One Community! One Voice!.
FEBRUARY 13. 1998
Established 1974 as the Montrose Star,
reestablished 19S0 as the Houston Montrose Star.
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incorporating the New Orleans Crescent City Star.
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Talking about community values
A queer form of political correctness tries to silence discussion of moral choices.
by CHRIS CRAIN
For all our talk about breaking
down societal taboos and giving voice
to unpopular points of view, we homosexuals have a verboten topic all our
own. We have an awfully difficult time
talking about moral values.
It's easy enough to understand why.
All our lives, lesbians and gay men
have been hammered into submission
by "family values" rhetoric and the
social and legal condemnation thai
has come along with it.
Understandably, we are wary of the
coercive power of public morality and
the relative ease with which media-
hungry politicians and religious leaders use talk about "values" as a wedge
to divide folks into convenient camps:
American vs. un-American, the saved
vs. the damned, us vs. them.
Our collective take on the historical
role of public "values" in this country
is not an attractive one. Judeo-
Christian moral values have been
used, many would say warped, to subdue ethnic minorities (particularly
blacks) and women inlo second-class
citizenship, while reserving full participation in American society for the
proverbial "straight white male." espe
cially those of the WASP variety.
** One by one, each of these oppressed
groups has thrown off the yoke of
value laden discrimination, and has
won civil rights, cultural acceptance,
and greater involvement in the life of
Now that il looks to be our turn
(finally) to live our lives without moral
condemnation from the outside, we
gays seem loath to open up Pandora's
box and allow a free-flowing dialogue
of our own about the "lifestyle choices"
we make as gay men and lesbians.
And woe to those who dan* by to
broach that forbidden subject mailer.
We eat Ihese heretics for lunch—pasting ihem with vicious personal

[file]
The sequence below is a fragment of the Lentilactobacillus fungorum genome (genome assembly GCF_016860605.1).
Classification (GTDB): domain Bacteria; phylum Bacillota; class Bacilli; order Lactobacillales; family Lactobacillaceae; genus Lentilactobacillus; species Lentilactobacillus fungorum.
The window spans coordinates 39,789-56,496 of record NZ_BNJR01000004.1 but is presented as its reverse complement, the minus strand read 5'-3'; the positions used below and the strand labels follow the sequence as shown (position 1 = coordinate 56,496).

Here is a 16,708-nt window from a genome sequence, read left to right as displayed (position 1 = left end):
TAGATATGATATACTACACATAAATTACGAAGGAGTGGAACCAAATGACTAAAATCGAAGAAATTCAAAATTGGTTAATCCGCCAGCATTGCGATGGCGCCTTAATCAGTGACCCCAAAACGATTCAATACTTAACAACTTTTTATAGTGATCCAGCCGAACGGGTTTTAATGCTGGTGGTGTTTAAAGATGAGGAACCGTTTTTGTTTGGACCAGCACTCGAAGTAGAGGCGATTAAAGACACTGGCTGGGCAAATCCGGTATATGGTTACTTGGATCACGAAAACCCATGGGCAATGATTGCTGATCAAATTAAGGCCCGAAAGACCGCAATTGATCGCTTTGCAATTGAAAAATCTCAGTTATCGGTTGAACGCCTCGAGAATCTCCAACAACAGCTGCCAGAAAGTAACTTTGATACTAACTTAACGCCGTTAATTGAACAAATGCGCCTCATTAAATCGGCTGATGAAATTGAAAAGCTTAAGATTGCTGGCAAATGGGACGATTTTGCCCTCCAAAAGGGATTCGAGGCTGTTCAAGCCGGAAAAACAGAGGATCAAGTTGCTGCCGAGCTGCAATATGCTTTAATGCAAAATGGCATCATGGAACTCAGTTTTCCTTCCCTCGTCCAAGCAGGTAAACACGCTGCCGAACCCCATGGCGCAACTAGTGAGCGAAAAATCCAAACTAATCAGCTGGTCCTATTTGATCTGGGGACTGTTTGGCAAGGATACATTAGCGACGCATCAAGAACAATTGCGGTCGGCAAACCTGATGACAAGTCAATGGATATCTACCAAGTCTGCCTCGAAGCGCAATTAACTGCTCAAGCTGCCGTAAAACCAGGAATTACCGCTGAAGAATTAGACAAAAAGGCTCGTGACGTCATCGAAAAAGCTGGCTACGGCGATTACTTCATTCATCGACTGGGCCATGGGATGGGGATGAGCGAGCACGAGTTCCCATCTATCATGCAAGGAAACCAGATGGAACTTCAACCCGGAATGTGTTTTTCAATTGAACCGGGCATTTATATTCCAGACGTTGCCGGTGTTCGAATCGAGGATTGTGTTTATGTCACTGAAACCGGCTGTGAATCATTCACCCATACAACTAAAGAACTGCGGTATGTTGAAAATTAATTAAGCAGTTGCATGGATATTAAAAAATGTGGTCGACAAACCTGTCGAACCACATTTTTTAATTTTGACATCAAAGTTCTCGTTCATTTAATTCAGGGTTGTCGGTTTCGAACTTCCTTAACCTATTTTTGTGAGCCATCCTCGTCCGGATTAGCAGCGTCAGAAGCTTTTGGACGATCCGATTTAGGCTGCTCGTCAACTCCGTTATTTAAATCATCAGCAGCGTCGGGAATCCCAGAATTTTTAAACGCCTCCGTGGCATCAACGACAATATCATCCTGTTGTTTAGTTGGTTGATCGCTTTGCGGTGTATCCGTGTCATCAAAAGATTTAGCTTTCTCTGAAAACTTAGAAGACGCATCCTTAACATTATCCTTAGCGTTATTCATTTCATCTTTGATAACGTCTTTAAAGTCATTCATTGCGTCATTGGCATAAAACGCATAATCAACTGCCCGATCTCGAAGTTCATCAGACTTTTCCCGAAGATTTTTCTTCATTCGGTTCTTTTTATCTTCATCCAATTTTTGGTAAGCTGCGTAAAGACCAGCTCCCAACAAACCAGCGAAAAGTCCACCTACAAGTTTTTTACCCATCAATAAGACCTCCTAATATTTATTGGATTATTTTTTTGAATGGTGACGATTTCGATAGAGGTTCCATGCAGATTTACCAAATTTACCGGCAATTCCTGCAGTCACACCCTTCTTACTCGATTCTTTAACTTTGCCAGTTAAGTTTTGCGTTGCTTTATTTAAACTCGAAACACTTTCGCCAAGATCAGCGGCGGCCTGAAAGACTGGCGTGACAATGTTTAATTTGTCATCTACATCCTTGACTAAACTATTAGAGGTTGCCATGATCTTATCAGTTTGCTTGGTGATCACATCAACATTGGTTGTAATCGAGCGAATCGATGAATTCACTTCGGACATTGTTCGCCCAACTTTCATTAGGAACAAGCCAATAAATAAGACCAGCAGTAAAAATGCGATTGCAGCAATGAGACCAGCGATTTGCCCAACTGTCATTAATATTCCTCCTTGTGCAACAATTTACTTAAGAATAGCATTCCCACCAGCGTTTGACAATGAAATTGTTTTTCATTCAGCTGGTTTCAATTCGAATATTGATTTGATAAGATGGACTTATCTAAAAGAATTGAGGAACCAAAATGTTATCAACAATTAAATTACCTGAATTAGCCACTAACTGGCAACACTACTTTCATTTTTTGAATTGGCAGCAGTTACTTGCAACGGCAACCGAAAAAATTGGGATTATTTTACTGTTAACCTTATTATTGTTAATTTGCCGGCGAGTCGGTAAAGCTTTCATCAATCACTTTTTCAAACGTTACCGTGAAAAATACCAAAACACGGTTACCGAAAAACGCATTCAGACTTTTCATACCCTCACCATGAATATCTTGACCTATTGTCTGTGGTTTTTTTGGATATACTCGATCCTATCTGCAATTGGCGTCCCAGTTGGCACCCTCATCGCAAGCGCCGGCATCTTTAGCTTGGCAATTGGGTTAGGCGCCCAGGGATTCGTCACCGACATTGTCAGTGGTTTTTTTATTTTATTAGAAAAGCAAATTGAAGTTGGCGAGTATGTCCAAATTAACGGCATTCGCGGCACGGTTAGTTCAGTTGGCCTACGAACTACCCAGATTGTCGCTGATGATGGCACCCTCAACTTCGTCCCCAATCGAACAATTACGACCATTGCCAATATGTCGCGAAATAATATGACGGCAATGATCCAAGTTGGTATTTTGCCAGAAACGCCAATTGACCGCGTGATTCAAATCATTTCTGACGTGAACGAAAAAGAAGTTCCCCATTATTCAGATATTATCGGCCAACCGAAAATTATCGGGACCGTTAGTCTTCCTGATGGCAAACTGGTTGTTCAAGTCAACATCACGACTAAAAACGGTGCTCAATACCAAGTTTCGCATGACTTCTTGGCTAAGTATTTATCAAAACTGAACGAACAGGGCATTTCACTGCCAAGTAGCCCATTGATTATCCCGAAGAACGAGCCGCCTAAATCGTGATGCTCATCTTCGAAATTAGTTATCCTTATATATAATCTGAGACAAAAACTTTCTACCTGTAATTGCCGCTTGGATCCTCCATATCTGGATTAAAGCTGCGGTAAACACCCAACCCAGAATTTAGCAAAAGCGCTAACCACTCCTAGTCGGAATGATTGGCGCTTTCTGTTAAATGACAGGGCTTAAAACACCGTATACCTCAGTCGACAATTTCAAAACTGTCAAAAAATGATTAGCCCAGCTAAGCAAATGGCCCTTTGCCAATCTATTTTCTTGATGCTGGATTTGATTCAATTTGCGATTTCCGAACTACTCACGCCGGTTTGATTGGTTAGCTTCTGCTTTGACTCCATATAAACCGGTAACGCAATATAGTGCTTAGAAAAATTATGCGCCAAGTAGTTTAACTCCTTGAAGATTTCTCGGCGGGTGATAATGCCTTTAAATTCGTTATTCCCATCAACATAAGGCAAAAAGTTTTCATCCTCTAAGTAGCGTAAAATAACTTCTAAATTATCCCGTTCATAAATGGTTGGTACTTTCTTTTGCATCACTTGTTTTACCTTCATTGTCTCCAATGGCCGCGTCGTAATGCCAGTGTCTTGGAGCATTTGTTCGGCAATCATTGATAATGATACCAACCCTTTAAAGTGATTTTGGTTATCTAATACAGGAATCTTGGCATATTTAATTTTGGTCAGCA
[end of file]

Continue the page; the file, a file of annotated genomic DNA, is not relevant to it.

attacks, impugning their motives.
overstating their positions and. most
discouraging of all. tarring them as
"self-righteous" and accusing them of
acting like the Queer Moral Majority.
The ones on the cultural right take the
most heal. Gabriel Rotello. Michelangelo
Signorile. Andrew Sullivan. Camille
Paglia, even Larry Kramer—all caricatured as hypocritical, bitchy, moralizing airbags in something of a hysterical (panicked!?) over-reaction to their
very passionate arguments about the
kind of world we homosexuals should
be working toward.
Drug use, unsafe sex, public sex,
religion, sexism—each of us makes
choices in these areas that affect our
lives and the culture and society we
share. Why shouldn't these issues be
open lo vigorous, respectful and civil
debate? To be sure, none of these cultural critics is beyond personal criticism. r\nd some sling mud al Iheir
intellectual rivals wtth at least as
much rigor as do their critics.
But is that the point? Should personal attacks pass muster as social
criticism? Is it all about engaging in a
contest for whose private life best
reflects her moral philosophy? We
need to find a language with which we
can (alk about values without difference of opinion being confused for
condemnation. Otherwise, we have
managed to take live-and-let-live
moral relativism to an all new level:
Not only is your morality your own
business, but when someone else
shares her ideas about values and life
choices, she's somehow violating your
Why be offended when someone else
questions your ethical choices?
Because il mighl make you second-
guess your own value system? Because
you're sick and tired of having to
defend your life to someone else, thank
you very much? To bow out of that
conversation is to check out of life, or at
least a thoughtful, examined life.
We'll never win the hearts and
minds of Judeo-Christian middle
Americans if they adopt the same
head-in-the-sand intransigence to our
view of how the world should be.
Let's set an example, as a community, of how folks can thoughtfully and
respectfully examine iheir individual
value systems without condemnation,
recrimination or invoking governmental coercion.
LETTERS TO THE EDITOR
Hi Ho Silver screen
■Just wanted to take an
opportunity to thank the
Houston Voice and reviewer
Stephen Underwood for the
excellent reception that you gave
the film "American Cowboy."
As a result of the review and
other coverage in the Houston
area, the film played lo a sold-
out crowd at MFA's Brown
Auditorium. The audience was a
wonderful mix of people many of
whom indicated that they had
come because of Mr,
As the executive producer of
the film, I just wanted to let you
know that we appreciate the
work of your fine publication
and that I turn to it myself every
week to be in the know about
Houston's events, happenings
and special film offerings.
Keep up the good work.
* IJart-iss'-Wiaf could bave.Wn.
——\?u*r vneflen'-f .
labTech Mrotiauf WIY&A
barbie fcarWe barbie
I wanted to lake Ihis time to
commend you on a excellent
paper. These past weeks I have
noticed the layout of the paper
has been superb! As always the
articles are very informing and
(rue to the picture, bul the lav-
out has made the text to be a
delight to read and very enjoyable. I know (hat il takes super
leam work to publish a newspaper on a weekly basis. But the
editor should be congratulated
on working with a group of Individuals who can grab a readers
attention wilh the layoul of the
paper. I hope as the editor of the
Houston Voice you will pass this
Information on the the various
departments. And each and
everyone of you should pat your-
self on the back.
A devote reader
via the internet
FEBRUARY 13 1